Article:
I juggle the needs of my family with what I need to do in order to support designers and dyers. What this usually means is I’m on Skype or my laptop the minute my daughter is sleeping. This industry is full of people trying to grow their business around family needs, their ‘other’ job, health needs and so I’m in good company I’ve found! It means that there isn’t really an average week as I can be locked into a laptop creating press releases one week, then commissioning a new pattern collection or attending an event another week.

As a female entrepreneur in the fibre industry, what has been the most surprising aspects of starting your own business?
It’s been surprising how quickly I went from a background figure to someone that springs to mind for an exciting project. Initially I found it hard to introduce my role within the fibre industry. For some people, the idea of employing someone remotely to help shape their business seemed too alien and I was unsure how best to develop what I felt was an important role for independent businesses. However, the last year or so has seen something of a turning point with more willingness to promote good products and greater international collaborations. With it has come a rapid interest in the sort of work I do and projects that I’ve been working on which I’ve found a bit overwhelming. I’m suddenly a bit more visible than I used to be when really I’m happiest in my comfy jeans, plotting a great blog post or feature for someone!

journal 2You are so passionate about fostering relationships and collaborations. Part of that energy was channelled into Unwind Brighton where I finally met you (after all these years!). You were really, really busy behind the scenes but what struck me was that you were still trying to foster relationships and ‘make playful things happen’. Where does that passion come from?
Unwind was such a moment in time for me because it represented everything about the way I like to work; the standard was so high and everyone really pulled together and collaborated to bring something amazing together.

I just like to see talented people achieve. I really get a kick out of introducing a talented designer and dyer and seeing the end result and knitters going wild over it. I see how happy it makes others to get that feedback from a creative process and I want to do it all over again the next day.  This is an industry that deserves to thrive and be taken seriously as it’s all too often trivialised by the ‘hobby’ label. There’s a lot of people doing truly exciting and interesting things and I love meeting them, hearing their story and then helping it reach an audience. While it’s a hobby we love, business development is a very important thing and getting paid what you are truly worth is crucial.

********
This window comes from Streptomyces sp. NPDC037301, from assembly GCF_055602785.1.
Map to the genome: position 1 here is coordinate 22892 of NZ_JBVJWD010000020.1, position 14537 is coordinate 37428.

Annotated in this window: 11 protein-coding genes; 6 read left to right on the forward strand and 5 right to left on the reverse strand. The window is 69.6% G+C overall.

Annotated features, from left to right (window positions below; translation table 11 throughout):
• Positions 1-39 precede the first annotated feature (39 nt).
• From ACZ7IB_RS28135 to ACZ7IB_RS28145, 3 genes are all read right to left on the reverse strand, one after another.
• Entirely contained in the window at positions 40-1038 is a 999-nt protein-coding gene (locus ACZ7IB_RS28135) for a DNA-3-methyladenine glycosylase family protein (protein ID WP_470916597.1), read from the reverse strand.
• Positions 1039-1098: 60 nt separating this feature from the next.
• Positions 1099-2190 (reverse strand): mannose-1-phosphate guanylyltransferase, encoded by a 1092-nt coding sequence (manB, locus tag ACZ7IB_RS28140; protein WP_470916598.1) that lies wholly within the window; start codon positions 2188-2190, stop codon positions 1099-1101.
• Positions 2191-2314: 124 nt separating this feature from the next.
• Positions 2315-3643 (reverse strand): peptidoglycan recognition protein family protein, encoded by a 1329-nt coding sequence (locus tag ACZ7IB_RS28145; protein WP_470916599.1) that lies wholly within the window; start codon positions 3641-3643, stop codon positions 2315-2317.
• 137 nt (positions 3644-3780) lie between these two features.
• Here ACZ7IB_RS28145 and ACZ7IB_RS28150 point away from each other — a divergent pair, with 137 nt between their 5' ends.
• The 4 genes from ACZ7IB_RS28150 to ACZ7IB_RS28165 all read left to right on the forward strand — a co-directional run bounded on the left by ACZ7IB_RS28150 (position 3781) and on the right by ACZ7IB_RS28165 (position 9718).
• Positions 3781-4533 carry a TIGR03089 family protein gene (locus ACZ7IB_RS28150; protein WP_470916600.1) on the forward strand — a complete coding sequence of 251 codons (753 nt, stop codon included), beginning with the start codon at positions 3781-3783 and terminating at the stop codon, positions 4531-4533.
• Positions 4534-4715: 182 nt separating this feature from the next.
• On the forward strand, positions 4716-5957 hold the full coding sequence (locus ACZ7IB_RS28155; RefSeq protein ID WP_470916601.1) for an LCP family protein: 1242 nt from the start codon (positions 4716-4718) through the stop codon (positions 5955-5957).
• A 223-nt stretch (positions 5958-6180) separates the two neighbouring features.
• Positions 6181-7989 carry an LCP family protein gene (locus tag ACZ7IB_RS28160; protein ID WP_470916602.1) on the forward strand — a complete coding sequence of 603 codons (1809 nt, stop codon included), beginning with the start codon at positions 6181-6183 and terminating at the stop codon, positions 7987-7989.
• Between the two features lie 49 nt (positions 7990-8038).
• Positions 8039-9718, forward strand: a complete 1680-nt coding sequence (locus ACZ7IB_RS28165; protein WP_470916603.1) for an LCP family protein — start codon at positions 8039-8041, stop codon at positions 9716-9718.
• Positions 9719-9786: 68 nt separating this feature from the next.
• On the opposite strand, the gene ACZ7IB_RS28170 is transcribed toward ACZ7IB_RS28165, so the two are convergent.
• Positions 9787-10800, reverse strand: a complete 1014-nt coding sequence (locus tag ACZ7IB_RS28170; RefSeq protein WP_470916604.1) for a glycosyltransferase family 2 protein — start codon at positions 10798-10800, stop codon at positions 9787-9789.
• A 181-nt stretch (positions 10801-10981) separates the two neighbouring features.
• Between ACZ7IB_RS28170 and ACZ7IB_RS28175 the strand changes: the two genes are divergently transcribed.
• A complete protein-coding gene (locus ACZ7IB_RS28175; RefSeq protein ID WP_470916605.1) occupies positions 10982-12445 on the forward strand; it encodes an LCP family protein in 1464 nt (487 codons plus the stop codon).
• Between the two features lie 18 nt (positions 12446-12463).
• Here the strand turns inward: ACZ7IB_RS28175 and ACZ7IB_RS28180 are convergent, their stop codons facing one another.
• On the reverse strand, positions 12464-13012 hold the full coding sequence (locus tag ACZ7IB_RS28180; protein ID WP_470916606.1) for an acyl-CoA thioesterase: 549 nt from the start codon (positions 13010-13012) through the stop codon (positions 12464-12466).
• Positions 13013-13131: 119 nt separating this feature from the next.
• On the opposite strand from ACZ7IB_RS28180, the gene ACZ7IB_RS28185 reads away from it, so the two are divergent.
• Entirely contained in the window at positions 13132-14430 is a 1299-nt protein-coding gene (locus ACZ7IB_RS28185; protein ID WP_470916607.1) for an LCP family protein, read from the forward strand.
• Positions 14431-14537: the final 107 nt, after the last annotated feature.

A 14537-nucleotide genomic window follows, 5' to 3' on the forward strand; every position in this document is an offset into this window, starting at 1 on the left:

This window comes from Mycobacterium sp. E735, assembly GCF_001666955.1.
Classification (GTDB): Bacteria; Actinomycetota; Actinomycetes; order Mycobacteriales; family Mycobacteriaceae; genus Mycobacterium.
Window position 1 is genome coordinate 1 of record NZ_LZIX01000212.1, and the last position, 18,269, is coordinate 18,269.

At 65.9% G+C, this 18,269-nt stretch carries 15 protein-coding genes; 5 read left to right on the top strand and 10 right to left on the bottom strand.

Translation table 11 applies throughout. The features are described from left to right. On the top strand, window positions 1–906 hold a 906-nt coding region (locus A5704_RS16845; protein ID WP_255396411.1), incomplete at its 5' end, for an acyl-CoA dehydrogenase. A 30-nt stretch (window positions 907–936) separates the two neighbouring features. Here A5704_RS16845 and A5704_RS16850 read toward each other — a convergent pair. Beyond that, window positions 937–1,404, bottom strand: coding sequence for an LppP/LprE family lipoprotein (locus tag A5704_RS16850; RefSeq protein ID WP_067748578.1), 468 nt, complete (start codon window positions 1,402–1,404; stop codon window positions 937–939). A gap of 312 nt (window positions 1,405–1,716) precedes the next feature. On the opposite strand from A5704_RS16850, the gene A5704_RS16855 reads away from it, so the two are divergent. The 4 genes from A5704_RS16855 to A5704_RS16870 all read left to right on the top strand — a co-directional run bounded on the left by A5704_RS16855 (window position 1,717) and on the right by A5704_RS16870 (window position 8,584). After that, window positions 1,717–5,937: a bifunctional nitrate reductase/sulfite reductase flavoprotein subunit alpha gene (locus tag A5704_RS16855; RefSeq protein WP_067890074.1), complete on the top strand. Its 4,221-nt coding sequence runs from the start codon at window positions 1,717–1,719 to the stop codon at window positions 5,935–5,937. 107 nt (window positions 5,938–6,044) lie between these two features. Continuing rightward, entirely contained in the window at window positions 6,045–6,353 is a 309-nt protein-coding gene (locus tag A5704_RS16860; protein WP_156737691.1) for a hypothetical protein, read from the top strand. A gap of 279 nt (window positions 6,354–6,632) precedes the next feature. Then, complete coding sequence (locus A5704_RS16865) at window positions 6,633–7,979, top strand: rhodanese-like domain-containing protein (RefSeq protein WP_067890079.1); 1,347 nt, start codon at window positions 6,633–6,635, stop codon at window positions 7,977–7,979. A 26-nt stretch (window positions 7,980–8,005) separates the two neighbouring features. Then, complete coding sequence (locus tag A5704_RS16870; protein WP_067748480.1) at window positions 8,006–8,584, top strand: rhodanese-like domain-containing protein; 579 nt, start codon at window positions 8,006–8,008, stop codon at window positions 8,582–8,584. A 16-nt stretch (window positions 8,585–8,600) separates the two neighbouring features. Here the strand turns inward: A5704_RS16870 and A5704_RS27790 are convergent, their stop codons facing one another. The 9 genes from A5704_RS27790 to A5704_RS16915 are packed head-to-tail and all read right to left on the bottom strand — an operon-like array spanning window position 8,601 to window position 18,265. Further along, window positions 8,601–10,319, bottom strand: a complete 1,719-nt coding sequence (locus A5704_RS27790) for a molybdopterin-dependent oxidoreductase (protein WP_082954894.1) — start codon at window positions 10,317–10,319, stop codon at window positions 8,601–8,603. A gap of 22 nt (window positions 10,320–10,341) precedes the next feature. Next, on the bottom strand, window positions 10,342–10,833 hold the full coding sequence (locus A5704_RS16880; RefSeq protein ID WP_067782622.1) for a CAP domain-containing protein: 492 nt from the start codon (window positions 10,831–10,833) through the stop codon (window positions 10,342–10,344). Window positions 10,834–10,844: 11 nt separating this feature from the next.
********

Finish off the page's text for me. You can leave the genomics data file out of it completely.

Finally, you suggested taking that conversation and make it into a broader discussion.

I’d like people to come and visit A Playful Day to see you answering some questions and then we are taking that conversation further, out on to Twitter. Using the hashtag #makeitwork we will host a live chat to talk about how we make our jobs work and how we keep things creative too.

Yes!

A Playful Day and I have invited some key figures in the knitting industry to join us (and you, most importantly) for a Twitter hangout where we’ll ask – and hopefully answer – some of those recurrent questions. You will get to hear from editors, curators, designers, dyers, podcasters .. and many more. More information to come in the next few days over on the playful blog (where you’ll also get to hear details about my working life).

Knits For Little Scamps – A Review Of Sorts

I love visiting Copenhagen. I lived there during my twenties – my formative years in many ways – and so many of my good friends live there. Paradoxically I didn’t know Signe Strømgaard when I actually lived in Copenhagen, yet whenever I visit we make sure we get to hang out. Signe is an incredible woman: funny, warm, down-to-earth and smart. I am so proud to call her my friend.

And Signe is a fantastic knitting designer.

Her work has appeared in Knitty, Twist Collective and Petite Purls. Signe has also worked extensively with Danish yarn company Filcolana (you can find many of their patterns freely available on Ravelry). Signe’s background in graphic design shows in her knitting designs: there is a modern, graphic quality to most of her work. Combined with Signe’s ever-present sense of humour, it was perhaps inevitable that her first book would be one filled with modern, colourful children’s patterns for kids aged 2 to 10. If you like Scandinavian children’s clothes, I think you’ll love Knits For Little Scamps.

I’m not even going to pretend to do a review because a) it’d be one long post of THIS IS AMAZING and b) I am totally biased but this is a great collection of modern kids’ patterns. Cue picture spam of my favourites.